Justice for Those Who Helped Start an Unjust War?
Historians may dub the war in Iraq "Bush's Folly." But "Rupert Murdoch's War" may be more apropos.
America's NeoCon-inspired war - which killed more than 100,000 Iraqis, dislocated 4.7 million Iraqi citizens, created more than 500,000 Iraqi orphans, several million Iraqi refugees and cost the U.S. treasury roughly one trillion dollars and still counting - is now officially over.
Launched on March 3, 2003, with a much-heralded "Shock and Awe" surprise attack on Baghdad instead of the niceties of a formal and constitutional declaration of war, it died without a whimper last month, in spite of the fact that the misguided leader who got us into the war had declared victory years ago.
The American people were sold the Iraq War by Murdoch's Fox Network more cynically than yellow journal publisher William Randolph Hearst sold them the Spanish-American War ("Remember the Maine!")
Fox was the principal and unrelenting cheerleader for attacking a nation that was not a threat. Fox's talking heads, including O'Reilly, Beck and Hannity, kept up a steady drumbeat for the war from beginning to end. It's no wonder a dysfunctional and disinterested Congress has never investigated how America was duped.
After placing a million of our military in harm's way, with more than 4,000 deaths and 10 times as many serious casualties, the question historians will ask is, "Why, and just what, did America achieve in Iraq?" Brave members of our military, many of whom served three and four tours there at great risk, return home to a nation that was never specially taxed to pay for the effort but told instead to "go to the mall" and shop.
Many Middle East observers fear that after the U.S. leaves, Iraq will inevitably regress into sectarian violence as tribal and religious hatreds are again unleashed.
Those who sought this pre-emptive war, like Bush, Wolfowitz, Cheney, Rumsfeld, Bolton and Rice (remember those mushroom clouds?), assured the American people that it would be over in no time, and Iraqi oil would pretty much pay for it. They've written their books, some even justifying torture and rendition, while many of their most ardent flacks are gainfully employed by right-wing political think tanks and Fox, of course.
None of those in the Bush administration who cynically deceived the American people were punished for their lies. Even Irv Lewis "Scooter" Libby, Cheney's aide who was convicted of perjury, obstruction of justice and lying to investigators in the probe of the leak of a CIA operative's identity, had his sentence commuted by George Bush rather than serve one hour of his 30-month prison sentence.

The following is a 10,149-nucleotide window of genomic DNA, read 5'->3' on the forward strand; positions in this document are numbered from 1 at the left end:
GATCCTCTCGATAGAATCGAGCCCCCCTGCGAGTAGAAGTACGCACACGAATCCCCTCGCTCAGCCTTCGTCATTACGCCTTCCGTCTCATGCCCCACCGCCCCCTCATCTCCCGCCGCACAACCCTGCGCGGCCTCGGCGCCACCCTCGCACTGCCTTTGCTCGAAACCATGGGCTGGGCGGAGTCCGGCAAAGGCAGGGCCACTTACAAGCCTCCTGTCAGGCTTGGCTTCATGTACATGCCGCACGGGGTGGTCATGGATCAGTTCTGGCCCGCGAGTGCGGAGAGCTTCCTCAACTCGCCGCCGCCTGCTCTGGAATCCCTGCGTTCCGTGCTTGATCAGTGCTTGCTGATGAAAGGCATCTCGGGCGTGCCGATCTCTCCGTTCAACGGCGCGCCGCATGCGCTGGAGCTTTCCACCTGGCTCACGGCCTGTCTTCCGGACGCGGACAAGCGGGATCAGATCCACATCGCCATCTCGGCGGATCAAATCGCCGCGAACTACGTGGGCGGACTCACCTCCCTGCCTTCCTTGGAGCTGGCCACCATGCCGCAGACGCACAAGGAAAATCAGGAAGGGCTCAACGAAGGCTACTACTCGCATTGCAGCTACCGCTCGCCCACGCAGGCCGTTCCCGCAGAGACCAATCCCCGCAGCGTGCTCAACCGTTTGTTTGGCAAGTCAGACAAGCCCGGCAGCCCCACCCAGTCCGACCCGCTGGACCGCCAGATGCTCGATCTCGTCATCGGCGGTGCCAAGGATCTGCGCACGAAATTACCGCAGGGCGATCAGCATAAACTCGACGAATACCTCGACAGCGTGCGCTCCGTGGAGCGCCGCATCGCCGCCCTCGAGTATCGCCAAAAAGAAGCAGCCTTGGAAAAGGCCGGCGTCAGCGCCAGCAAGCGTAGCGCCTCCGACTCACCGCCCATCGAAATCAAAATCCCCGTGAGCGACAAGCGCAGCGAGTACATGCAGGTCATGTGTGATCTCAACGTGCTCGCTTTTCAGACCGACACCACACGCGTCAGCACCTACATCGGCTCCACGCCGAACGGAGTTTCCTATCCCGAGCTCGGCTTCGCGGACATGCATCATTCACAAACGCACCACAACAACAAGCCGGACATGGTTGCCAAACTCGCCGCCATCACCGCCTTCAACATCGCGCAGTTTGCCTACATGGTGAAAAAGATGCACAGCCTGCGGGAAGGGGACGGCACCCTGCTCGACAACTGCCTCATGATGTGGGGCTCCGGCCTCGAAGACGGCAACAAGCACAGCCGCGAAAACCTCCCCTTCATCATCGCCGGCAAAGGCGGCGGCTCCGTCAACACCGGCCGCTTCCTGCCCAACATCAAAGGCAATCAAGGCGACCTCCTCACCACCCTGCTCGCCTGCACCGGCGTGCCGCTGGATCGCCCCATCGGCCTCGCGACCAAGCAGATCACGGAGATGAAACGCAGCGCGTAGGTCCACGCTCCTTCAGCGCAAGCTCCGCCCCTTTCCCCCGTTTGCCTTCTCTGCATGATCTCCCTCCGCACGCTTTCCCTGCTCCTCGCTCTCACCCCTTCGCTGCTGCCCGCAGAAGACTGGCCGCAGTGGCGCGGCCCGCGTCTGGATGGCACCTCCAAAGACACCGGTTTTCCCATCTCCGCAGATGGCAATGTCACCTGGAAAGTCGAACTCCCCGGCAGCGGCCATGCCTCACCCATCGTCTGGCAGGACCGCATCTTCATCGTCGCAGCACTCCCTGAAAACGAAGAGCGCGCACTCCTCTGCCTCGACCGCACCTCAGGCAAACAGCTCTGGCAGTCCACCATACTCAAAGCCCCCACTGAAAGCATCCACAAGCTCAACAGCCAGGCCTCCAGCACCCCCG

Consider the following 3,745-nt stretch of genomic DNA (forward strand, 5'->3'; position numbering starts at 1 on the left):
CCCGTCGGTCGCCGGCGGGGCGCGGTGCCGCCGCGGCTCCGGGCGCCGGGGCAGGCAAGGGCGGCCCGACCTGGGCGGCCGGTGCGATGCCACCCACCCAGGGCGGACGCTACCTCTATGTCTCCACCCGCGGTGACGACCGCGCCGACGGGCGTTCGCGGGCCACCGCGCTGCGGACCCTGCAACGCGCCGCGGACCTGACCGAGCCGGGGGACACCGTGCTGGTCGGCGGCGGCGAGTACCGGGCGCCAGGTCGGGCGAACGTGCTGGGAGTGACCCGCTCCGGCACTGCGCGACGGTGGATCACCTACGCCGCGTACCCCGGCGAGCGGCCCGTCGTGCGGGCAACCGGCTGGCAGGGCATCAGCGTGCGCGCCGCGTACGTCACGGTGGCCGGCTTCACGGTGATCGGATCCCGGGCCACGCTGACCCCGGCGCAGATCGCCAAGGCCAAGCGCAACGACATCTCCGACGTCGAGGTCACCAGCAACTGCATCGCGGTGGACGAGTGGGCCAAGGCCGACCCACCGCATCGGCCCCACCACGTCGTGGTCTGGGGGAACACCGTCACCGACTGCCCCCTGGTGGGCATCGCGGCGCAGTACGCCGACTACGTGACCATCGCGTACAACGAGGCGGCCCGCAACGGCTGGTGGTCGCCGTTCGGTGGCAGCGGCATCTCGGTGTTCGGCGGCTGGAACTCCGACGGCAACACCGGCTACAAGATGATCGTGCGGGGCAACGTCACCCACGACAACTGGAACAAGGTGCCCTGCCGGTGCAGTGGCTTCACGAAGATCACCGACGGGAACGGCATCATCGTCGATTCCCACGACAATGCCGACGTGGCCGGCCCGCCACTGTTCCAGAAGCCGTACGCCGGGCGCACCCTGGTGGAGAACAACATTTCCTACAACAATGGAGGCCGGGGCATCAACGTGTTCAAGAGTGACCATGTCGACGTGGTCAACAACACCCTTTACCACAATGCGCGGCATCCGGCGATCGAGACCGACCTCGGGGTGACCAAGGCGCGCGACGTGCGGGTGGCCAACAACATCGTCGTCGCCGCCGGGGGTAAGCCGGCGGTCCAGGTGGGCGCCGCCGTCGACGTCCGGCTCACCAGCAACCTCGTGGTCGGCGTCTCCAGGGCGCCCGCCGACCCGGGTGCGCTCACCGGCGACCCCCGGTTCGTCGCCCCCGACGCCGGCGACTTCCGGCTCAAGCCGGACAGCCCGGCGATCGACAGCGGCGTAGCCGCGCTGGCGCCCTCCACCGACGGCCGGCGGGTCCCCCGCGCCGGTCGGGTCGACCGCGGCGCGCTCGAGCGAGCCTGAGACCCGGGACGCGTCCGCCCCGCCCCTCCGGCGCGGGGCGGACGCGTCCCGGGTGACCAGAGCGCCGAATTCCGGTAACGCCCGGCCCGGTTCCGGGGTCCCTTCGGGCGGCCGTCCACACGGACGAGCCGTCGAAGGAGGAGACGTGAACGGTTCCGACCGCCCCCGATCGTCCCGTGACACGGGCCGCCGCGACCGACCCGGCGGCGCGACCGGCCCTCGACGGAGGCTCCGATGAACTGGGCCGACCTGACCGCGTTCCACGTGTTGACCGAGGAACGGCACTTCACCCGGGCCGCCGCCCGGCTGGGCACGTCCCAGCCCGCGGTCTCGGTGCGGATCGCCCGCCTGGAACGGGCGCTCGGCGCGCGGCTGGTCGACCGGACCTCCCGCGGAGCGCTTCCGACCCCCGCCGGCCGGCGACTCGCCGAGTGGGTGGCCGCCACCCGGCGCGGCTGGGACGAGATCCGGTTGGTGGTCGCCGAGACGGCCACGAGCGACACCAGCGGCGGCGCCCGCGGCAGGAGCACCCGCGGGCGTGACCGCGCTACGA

Libby is now, not surprisingly, senior vice president of the Hudson Institute, a neo-conservative think tank that also employs Bush's former undersecretary of defense, Douglas Feith, as a senior fellow.
Former Prime Minister Tony Blair, who elected to drag an unenthusiastic Great Britain into war on America's side, is largely discredited at home and considered irrelevant abroad.
The skeptical but ever-loyal Gen. Colin Powell, who as Bush's secretary of state made the convincingly false pitch to the U.N. justifying a rush to war (remember those "weapons of mass destruction"?), rather than resign, is now comfortably wealthy, yet appears uncomfortable in his own skin.
Ironically, Murdoch and Fox may soon face the bar of justice, but for offenses totally unconnected to their role in fostering the Iraq war. That's because top executives and employees of the parent company, News Corporation, including the now-defunct News of the World, have been arrested over myriad charges of corruption, including extensive phone-hacking and widespread bribery in Great Britain. James Murdoch, Rupert's hapless son, may soon be charged with perjury and criminal acts by a special parliamentary commission.
The Federal Bureau of Investigation is determining if American citizens (including 9/11 survivors) were subject to phone hacking by Murdoch's henchmen, and Attorney General Eric Holder has ordered an inquiry to see if News Corp bribed foreign officials in violation of the Foreign Corrupt Practices Act.
If the U.S. Justice Department proves that Murdoch's News Corp., an American company, bribed British officials as a common business practice, it could jeopardize the television licenses of News Corp. in the U.S.
Wouldn't that be poetic justice?
Paul R. Dunn lives in Pinehurst. Contact him at firstname.lastname@example.org.
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